TEXT-S&P rpt:A case for more disclosure, transparency from US banks
Dec 11 - Standard & Poor's Ratings Services believes that investors in financial institutions are best served when they can base their decisions on an analysis of data that are consistently and transparently presented and have uniform definitions of critical financial measures. We find that current U.S. bank disclosures lack completeness, transparency, and consistency, which impedes financial analysis and hinders greater confidence and stability in the industry.
In the article, titled "A Case For Greater Disclosure, Transparency, And Uniformity In U.S. Banks' Financial Reporting," we take a look at a few of the areas where we believe U.S. financial institutions can enhance their public disclosures almost immediately.
"Given that banking is essential to an interconnected global economy, more transparent and detailed disclosures are necessary, in our view," said Standard & Poor's credit analyst Stuart Plesser.
Some key areas where we believe U.S. publicly available financial disclosures may be improved include loan loss reserves by category, assumptions behind loan reserve calculations and loss estimation, loan-to-value ratios for real estate portfolios, refreshed data on troubled debt restructurings, consistent value at risk disclosure, and investment portfolio details.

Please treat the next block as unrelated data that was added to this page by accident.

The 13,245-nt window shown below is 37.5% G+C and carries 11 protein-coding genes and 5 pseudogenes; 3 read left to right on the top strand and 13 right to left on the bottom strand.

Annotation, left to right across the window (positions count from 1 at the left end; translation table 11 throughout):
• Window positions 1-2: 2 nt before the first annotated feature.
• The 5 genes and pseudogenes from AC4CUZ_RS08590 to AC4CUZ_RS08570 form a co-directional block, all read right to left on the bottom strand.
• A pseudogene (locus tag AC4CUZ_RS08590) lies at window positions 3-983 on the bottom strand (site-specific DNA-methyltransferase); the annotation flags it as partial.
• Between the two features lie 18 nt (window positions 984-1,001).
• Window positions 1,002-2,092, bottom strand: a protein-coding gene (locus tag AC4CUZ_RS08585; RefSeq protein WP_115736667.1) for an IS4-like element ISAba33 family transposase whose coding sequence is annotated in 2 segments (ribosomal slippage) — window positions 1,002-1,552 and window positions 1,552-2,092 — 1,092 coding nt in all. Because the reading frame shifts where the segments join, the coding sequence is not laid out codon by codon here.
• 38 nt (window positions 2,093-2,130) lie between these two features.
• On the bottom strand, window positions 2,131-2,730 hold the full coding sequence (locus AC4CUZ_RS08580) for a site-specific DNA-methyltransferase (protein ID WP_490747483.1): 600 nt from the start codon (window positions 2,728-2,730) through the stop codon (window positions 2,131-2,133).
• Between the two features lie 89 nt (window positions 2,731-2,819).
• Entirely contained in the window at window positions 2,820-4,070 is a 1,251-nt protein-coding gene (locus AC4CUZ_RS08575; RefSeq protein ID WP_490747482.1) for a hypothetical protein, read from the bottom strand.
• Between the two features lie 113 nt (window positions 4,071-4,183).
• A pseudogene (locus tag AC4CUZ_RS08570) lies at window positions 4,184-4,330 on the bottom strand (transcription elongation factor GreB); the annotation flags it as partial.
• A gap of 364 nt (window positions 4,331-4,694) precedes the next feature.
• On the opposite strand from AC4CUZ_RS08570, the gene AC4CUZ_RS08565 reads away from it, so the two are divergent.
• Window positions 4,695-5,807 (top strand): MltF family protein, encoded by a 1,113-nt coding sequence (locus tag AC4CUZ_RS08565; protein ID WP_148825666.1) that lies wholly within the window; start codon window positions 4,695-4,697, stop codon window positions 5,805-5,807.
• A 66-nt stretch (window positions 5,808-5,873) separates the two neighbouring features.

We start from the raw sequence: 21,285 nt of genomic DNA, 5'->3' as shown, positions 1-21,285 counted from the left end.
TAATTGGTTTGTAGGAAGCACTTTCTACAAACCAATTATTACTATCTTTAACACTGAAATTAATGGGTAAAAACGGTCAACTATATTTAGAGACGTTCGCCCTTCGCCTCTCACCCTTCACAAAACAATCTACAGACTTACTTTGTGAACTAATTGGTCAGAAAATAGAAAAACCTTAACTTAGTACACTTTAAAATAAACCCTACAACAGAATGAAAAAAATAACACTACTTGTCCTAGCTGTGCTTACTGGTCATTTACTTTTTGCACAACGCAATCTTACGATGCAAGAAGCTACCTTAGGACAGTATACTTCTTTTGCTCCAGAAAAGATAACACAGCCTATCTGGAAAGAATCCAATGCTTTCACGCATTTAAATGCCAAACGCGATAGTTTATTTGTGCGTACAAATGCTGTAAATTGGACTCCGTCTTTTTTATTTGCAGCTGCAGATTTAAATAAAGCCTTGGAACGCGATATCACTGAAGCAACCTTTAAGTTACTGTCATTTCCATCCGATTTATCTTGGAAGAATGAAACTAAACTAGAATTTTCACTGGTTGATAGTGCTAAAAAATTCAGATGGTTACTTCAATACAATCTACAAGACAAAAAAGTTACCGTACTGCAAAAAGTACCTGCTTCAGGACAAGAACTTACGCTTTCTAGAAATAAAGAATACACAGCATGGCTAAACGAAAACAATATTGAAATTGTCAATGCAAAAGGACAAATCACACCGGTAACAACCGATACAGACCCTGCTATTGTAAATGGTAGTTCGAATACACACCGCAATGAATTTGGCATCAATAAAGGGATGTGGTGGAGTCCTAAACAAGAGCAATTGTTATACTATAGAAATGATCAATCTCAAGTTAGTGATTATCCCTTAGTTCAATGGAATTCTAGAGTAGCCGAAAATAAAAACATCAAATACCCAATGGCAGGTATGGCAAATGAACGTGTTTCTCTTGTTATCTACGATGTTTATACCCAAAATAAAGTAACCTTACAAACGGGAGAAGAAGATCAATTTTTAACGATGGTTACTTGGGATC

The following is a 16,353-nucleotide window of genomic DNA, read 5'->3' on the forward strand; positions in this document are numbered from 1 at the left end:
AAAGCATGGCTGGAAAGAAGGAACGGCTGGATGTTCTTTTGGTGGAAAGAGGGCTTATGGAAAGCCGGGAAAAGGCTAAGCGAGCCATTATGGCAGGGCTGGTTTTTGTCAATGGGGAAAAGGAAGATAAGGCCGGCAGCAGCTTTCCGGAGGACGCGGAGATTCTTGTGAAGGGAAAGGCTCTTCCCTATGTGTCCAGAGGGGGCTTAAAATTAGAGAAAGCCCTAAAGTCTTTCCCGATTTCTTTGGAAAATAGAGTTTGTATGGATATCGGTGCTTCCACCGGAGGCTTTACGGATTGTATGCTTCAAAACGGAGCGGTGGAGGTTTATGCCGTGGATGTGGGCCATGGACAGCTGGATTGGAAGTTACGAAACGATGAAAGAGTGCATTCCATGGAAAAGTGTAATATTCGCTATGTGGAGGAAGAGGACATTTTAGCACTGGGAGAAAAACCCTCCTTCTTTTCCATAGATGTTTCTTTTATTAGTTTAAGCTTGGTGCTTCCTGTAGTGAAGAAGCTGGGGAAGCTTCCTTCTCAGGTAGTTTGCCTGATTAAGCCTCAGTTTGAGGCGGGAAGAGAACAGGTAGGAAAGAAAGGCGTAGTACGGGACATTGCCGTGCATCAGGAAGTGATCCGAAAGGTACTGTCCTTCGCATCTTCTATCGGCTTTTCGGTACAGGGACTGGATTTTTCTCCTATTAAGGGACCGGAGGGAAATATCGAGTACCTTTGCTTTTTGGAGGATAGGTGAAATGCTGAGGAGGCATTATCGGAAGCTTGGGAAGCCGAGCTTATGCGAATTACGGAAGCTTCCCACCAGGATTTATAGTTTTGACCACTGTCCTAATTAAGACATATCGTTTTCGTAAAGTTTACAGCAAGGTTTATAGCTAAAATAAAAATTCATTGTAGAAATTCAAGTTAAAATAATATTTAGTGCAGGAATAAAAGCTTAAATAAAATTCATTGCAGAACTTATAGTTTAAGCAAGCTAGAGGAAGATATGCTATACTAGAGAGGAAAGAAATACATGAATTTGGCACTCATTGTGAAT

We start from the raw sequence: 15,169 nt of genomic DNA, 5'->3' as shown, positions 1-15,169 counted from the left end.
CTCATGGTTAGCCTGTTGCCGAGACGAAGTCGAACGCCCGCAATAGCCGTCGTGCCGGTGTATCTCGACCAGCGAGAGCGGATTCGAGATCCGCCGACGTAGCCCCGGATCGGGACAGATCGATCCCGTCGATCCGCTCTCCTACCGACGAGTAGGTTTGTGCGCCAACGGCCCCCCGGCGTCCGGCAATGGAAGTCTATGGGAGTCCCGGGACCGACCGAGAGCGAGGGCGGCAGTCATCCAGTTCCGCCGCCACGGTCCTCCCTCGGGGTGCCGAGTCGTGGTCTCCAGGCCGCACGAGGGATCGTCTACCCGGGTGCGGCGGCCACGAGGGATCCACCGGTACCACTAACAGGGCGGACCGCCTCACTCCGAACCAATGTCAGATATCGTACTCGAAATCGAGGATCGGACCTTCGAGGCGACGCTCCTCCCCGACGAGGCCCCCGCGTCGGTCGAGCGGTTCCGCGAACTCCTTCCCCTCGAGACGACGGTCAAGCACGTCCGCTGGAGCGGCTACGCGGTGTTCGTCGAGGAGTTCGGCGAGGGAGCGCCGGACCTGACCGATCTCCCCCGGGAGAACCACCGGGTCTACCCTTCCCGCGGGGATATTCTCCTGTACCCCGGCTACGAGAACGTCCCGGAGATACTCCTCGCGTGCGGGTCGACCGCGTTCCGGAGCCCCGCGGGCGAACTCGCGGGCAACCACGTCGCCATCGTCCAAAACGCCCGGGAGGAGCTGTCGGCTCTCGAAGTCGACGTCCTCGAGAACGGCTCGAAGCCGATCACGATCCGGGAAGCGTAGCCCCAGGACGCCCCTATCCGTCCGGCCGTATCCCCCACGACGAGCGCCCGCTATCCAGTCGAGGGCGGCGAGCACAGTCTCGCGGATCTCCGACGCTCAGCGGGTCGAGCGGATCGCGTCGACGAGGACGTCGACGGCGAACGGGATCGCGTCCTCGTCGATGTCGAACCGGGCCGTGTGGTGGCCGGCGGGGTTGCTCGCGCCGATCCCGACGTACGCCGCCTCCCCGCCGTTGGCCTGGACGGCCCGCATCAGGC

- Housing, jobs data weaken, but overall economic picture still upbeat
- U.S. diplomats, but not prosecutors, seek to quell India dispute |
- Target cyber breach hits 40 million payment cards at holiday peak |
- New York Mayor-elect's reputation for lateness parodied on Twitter
- Last-minute Obamacare exemption for those with canceled plans